Poor oral hygiene habits are independent risk factors for the development of HNSCC in multiple studies [1416, 31, 32], but the operationalization of habits and adjustment for confounder is not homogenous at all. The ARCAGE study (2002–2005) [14], to date the largest multicenter case–control study included 1963 cancer patients’ vs 1993 control subjects. Novel composite scores for dental care and oral health were developed as the summary of previously reported criteria like wearing of dentures, frequency of gum bleeding, teeth brushing, use of brush/toothpaste/floss and regular dentist visits [15, 16, 24]. Although not validated by inspections of the mouth and a possible recall bias of the interview- based assessment, Ahrens et al. observed consistent associations between the scores and upper-aerodigestive tract cancers across different subsites. Using these composite weighted scores, we first evaluated the prognostic relevance of oral hygiene habits on survival in 276 HNSCC patients. Patients with good oral hygiene habits lived significantly longer, but the results of the Cox regression analysis controlling for established survival predictors like age, sex, tumor stage, tumor site, treatment, education, HPV status, smoking and alcohol consumption, were insignificant. Nevertheless, elevated hazard ratios suggest that good dental care might positively influence survival in HNSCC patients, but the informative value is limited by the small sample size of our study. Gum bleeding and wearing of dentures (parameters of the oral health score) did not have an effect on tumor survival in univariate or multivariate analysis.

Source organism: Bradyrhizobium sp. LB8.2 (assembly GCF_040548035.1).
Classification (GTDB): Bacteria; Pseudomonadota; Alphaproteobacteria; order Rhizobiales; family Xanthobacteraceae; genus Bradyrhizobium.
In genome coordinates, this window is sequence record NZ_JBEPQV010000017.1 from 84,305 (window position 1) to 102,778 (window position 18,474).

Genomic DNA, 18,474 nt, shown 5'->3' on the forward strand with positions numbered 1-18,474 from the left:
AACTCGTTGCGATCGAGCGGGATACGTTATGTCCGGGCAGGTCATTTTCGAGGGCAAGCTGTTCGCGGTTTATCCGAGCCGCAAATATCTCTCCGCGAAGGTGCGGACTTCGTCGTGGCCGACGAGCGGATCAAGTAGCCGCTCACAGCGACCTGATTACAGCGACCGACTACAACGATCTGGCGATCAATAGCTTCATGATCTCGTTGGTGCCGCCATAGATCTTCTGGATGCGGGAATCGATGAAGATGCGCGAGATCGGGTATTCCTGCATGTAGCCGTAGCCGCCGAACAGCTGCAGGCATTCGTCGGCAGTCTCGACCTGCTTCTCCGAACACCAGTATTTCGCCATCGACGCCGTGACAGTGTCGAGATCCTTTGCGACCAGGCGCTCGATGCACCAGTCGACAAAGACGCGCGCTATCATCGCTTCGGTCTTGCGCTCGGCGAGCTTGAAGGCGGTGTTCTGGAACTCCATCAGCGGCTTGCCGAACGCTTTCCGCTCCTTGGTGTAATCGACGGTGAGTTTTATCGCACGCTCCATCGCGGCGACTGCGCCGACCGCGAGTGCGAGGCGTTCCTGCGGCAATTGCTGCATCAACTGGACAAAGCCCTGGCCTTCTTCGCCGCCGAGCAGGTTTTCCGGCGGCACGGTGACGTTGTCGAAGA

That frequent mouthwash use significantly increased the risk of tumor-specific death, support the hypothesis that mouthwash contributes to the development and evolution of HNSCC. Several studies speculate about an association of mouthwash and head and neck cancer development [3234]. Earlier works found that especially alcohol containing mouthwashes elevate the risk of oral and pharyngeal cancer [33]. A more recent study by Eliot et al. [16] showed that both alcoholic and non-alcoholic mouthwashes are a risk for HNSCC when used at least once per day. In contrast, a quantitative meta-analysis by Gandini et al. [35] revealed no significant associations between mouthwash and oral cancer risk. Within the ARCAGE cohort, there was a 3.5-fold risk increase of head and neck cancer development (sites included mouth, oropharynx, hypopharynx, larynx and esophagus) in individuals using alcoholic or non-alcoholic mouthwashes three or more times daily compared to never-users [14]. Like in our follow up study using ARCAGE data, unfortunately no discrimination could be made between alcoholic and non-alcoholic mouthwashes. Similarly, the overall lifetime exposure to mouthwash was not assessed. Nevertheless, the impact of mouthwash use on HNSCC risk could be demonstrated, whilst confounding such as tobacco use, alcohol consumption and HPV status has been controlled for through logistic regression models. Also it has been suggested that mouthwash use might simply be a “masking” behavior to get rid of the smokers’ breath [36]. In a study investigating oral hygiene habits of smokers and non-smokers, the frequency of mouthwash use did not differ between the two groups [37].